Steven Van Zandt and his wife Maureen were honored tonight for their support of the music education program Rockit! at its inaugural gala dinner at the Buona Sera Palazzo Banquet Hall in Ocean Township. And Steven took the opportunity to make a funny and passionate speech about his love for rock ‘n’ roll, and his many different efforts to keep the flame burning.
In the speech, he maintained that he’s not doing it because he’s a nice guy. He’s just being selfish, he said. It all just comes down to the fact that “I want rock ‘n’ roll to live forever,” he said.
Rockit! offers classes and performing opportunities at Red Bank’s Count Basie Theatre, where the Van Zandts are on the board of trustees. “The Voice” alumna Jacquie Lee received training through Rockit!, as have musicians who have gone on to perform with artists such as Keith Urban and Steve Vai. For information, visit rockitlive.org.
Here is Van Zandt’s speech, with only minor editing (mostly, just taking out the phrase “you know”). Below it, you can watch it on an embedded YouTube video. And below that are videos of him performing “I Don’t Want to Go Home” and “Forever” at the event. Thanks to Mitch Slater for posting!
So, I turn on the radio one day in the ’90s, and I’m like, “What happened?” It just seemed like a few days earlier, I could turn the radio on and hear great rock ‘n’ roll. It was over. And I’m like, “Wait a minute. This isn’t right.” I mean, its not like we got replaced by something better. I’m not hearing anything better. Quite the contrary, in fact. So, I really felt a little bit guilty, for the next generation and all generations to come. Why do we get to have all the fun? What do they got? Hip-hop, techno — whatever the hell it is, it’s not rock ‘n’ roll. And yes, I’m a little bit prejudiced. Rock ‘n’ roll happens to be my religion, okay?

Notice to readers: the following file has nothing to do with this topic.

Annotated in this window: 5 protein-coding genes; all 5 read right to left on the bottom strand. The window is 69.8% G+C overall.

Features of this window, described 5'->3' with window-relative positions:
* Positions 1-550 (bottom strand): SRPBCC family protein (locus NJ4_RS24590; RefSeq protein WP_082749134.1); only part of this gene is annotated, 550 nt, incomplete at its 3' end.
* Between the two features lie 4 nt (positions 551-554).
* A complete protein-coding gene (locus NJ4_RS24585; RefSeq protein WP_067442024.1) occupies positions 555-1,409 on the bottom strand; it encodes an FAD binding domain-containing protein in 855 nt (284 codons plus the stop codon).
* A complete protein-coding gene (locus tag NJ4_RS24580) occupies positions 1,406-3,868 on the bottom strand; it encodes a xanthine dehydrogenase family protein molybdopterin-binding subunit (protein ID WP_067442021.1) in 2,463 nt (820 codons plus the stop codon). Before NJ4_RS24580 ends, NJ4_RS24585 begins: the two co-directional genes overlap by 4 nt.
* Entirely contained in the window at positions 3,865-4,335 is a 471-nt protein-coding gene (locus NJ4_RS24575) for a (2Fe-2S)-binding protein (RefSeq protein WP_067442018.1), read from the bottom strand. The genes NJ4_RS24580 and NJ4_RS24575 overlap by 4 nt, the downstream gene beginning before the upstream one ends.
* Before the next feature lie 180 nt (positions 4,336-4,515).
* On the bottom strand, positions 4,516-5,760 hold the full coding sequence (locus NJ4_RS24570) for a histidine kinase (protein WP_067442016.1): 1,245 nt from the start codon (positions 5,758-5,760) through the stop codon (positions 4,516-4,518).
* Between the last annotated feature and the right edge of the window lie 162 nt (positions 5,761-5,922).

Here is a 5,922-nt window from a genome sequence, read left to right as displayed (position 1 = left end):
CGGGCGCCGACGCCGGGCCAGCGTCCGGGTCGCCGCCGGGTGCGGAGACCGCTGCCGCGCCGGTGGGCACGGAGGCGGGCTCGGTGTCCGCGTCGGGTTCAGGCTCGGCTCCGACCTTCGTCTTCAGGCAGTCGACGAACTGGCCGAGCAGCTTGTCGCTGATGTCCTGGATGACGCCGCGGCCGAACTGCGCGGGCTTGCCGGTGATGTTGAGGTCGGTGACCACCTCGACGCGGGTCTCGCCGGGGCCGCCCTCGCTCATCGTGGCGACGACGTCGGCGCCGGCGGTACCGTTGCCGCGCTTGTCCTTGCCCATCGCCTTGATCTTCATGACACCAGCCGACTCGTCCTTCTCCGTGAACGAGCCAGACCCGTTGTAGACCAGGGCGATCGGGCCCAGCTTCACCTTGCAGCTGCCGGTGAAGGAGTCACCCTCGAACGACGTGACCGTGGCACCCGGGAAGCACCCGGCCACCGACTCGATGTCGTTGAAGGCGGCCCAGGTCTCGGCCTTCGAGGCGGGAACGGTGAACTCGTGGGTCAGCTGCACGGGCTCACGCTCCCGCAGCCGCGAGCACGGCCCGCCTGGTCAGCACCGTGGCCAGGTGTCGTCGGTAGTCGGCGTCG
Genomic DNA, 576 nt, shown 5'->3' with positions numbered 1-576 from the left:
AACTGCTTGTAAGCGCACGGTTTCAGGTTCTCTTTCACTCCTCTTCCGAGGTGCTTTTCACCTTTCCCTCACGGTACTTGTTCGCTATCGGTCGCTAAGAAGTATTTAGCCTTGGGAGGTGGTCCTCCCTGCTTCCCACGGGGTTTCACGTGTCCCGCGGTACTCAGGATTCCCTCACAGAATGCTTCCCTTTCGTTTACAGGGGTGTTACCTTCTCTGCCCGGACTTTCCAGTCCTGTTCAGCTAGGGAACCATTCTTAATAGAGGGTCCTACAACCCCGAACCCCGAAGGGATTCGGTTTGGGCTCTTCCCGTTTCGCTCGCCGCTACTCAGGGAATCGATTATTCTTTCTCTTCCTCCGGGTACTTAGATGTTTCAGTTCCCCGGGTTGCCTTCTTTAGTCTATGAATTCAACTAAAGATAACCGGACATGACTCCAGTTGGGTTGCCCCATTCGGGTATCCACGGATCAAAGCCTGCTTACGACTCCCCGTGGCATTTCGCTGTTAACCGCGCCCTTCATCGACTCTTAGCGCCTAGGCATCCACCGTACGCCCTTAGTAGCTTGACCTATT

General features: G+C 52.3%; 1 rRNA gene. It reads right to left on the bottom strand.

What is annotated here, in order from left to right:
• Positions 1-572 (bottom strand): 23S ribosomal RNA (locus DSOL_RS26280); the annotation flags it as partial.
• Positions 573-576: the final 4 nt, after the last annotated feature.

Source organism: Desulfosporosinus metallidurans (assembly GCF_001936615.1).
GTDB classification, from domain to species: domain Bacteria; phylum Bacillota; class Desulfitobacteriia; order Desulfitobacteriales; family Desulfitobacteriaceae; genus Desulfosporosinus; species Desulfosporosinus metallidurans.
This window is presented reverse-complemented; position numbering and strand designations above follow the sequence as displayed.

So I felt there was an obligation, of our generation. I said, “What are we doing? We’re responsible for what we leave future generations.” So I started a radio show called Little Steven’s Underground Garage. And nobody wanted it. I said, “I’m gonna play all 60 years of rock ‘n’ roll in one place. And everything that influenced rock ‘n’ roll. I’m gonna play the great soul music. I’m gonna play great blues. And they would say, “What, are you crazy? Nobody wants this.” It took a year to get it on the radio. And slowly, we fought our way, and now it’s 14 years, and we’re on over 100 stations in America, and 100 countries around the world.
But I gotta tell you, we do a lot of things supporting a lot of things having to do with music, and it seems like, sometimes people mistake it for thinking I’m like a nice guy. I’m not a nice guy. I do this for selfish reasons. I want rock ‘n’ roll to live forever. That’s what I want. I want to turn the radio on, I want to hear rock ‘n’ roll.
So, okay, the radio show is one thing … and then, I think it was (DJ) Richie Russo turned Maureen on to Rockit!, and then I came down. And I just can’t tell you how exciting it is, for people of our generation, to see young kids enthusiastically embracing rock ‘n’ roll, which, at this point, it’s like being a blacksmith, or a viking. There’s not a lot of reward. It was tough for us, but now it’s almost impossible. That’s the truth. And that’s the other reason why, on the radio show, I’m so happy to play new bands making rock ‘n’ roll, because there’s no logical reason to do it. Yes, it was hard for us, but at the end of the day, you could still make a living. And better than that. You can get rich. You can get famous. You can get the girls. All the good stuff. That’s not so much, anymore. Maybe the girls, but not the money. Sorry, honey.
I mean, in other words, anybody who’s doing it now is doing it for only one reason: passion. Passion. That’s it. There’s no other reason to do it now. There’s not a business anymore, really. It’s not a logical business. So, you’re doing it out of passion, which makes us want to support it even more, on the radio show or here at Rockit!, or whatever we’re doing. So I just wanted to clear that up, in case somebody thinks I’m turning into a nice guy. I’m not.